Vodafone gives Essar enough space
The Ruias have shown that they can eat the cake and have it too. Their Essar group unveiled on Thursday the details of their deal with Vodafone after the European giant's acquisition of mobile phone service firm Hutchison Essar Ltd, under which the Indian group continues to hold 33 per cent, but ensures itself a $5-billion valuation and gets the chairmanship of the hot joint venture.
While Hutchison Essar will become Vodafone Essar after Vodafone's acquisition of a majority interest amid a controversy over regulatory issues related to foreign direct investment (FDI), Indian-born Arun Sarin, Vodafone's CEO, has given considerable ground to the Ruias, who have managed to limit their downside risk.
Sarin, banking on network expansion, product improvement and innovations, told reporters he expected the JV to become India's top mobile service firm by 2010 with a 20 to 25 per cent market share, up from the current 16 to 17 per cent.
The brand, starting out as Vodafone Hutch, will eventually drop the Hutch part.
"Essar has played a key role in transforming this business into a leading Indian mobile operator. We look forward to leveraging this experience," Sarin said.
The deal involves a put option under which within four years, Essar can sell its stake to Vodafone for $5 billion. The group is now capable of using the option as collateral to raise an equal amount (about Rs 22,000 crore) by way of debt from Indian or foreign banks. That could help fund the group's plan to expand in areas like power, infrastructure and retail.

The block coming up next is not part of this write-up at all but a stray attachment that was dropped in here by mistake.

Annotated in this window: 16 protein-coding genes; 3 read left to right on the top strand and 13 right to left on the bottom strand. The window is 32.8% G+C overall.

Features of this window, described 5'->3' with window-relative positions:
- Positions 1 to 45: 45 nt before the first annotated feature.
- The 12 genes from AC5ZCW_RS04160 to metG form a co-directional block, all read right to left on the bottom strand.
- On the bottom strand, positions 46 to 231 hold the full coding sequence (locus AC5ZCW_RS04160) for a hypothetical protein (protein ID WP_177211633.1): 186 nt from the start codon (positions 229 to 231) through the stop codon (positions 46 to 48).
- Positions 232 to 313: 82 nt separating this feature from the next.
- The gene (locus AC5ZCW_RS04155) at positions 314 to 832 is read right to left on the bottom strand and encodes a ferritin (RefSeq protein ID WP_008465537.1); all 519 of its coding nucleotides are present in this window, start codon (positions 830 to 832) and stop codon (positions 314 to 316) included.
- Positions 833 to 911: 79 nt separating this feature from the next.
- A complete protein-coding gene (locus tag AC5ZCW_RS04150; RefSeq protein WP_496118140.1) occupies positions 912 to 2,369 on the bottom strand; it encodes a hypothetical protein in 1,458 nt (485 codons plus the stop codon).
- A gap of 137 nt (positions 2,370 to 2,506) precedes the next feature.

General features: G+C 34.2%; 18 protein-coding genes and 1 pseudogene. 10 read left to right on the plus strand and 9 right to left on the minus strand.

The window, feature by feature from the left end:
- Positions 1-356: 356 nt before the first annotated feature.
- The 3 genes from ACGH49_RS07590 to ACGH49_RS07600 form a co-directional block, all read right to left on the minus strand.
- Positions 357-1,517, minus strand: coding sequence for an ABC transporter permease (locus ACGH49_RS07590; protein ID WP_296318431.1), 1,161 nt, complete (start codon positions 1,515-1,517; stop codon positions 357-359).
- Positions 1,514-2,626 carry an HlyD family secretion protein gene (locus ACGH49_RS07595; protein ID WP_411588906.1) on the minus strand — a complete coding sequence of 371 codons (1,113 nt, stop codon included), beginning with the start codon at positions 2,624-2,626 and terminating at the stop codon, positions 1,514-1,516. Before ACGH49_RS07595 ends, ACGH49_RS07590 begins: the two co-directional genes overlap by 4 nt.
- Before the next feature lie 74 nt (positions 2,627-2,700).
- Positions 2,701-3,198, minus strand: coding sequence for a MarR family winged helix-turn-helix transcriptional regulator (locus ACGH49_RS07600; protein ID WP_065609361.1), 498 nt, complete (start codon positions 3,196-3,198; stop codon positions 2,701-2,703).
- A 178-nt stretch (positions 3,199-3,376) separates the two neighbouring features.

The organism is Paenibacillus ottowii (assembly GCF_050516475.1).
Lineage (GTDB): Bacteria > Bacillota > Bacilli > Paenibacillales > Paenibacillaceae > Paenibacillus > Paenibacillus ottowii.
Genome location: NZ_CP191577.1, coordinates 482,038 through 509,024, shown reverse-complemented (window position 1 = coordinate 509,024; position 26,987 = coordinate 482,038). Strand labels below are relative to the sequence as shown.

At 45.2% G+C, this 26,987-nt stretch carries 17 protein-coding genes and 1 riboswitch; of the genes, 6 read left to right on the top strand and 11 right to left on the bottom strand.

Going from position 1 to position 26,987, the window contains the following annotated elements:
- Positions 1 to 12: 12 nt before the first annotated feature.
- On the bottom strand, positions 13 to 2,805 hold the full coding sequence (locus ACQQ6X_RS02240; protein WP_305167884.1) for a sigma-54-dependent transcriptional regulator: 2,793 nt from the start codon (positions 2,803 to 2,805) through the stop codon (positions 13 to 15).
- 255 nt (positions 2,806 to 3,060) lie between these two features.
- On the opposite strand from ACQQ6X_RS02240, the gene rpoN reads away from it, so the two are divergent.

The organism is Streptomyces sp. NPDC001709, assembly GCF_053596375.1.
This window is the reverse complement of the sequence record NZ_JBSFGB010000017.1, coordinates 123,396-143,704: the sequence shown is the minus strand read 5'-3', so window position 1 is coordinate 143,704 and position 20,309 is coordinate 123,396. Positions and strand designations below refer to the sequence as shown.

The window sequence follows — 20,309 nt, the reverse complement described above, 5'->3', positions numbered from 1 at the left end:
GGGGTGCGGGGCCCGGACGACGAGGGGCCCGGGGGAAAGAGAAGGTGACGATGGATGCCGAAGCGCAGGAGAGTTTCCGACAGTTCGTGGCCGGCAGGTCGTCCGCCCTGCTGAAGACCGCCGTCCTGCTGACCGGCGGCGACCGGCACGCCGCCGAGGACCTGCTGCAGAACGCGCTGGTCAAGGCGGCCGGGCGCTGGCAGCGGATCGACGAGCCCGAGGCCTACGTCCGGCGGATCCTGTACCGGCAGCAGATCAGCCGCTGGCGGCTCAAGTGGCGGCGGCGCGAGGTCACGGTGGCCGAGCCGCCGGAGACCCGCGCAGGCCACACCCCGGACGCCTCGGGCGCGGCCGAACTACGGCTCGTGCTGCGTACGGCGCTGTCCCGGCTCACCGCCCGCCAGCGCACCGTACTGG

"As it appears Vodafone's acquisition is in conformity with the law and FIPB will consider the case when it comes to it," Commerce Minister Kamal Nath said after he met Arun Sarin and Ravi Ruia, who has been named by Vodafone as chairman of the joint venture. Sarin, proposed by Essar, will be vice-chairman.
The Foreign Investment Promotion Board (FIPB) is likely to approve Vodafone's stakes on March 20, when it is expected to meet next.
Vodafone, which acquired control from HongKong's Hutchison Telecom, will retain Asim Ghosh as chief executive, while Essar will enjoy rights proportionate to its shareholding.
Ghosh and Indian partners Analjit Singh and IDFC hold 15 per cent in the joint venture, but through a complex arrangement involving funding from Hutchison that deprives them of normal shareholder rights. Under the current Indian regulations, foreign partners cannot hold more than 74 per cent. Two-thirds of Essar's 33 per cent is held abroad. If Vodafone buys out Essar and also the other Indians, it would be violating FDI norms.
"We remain compliant in this structure and we will remain fully compliant," Sarin said.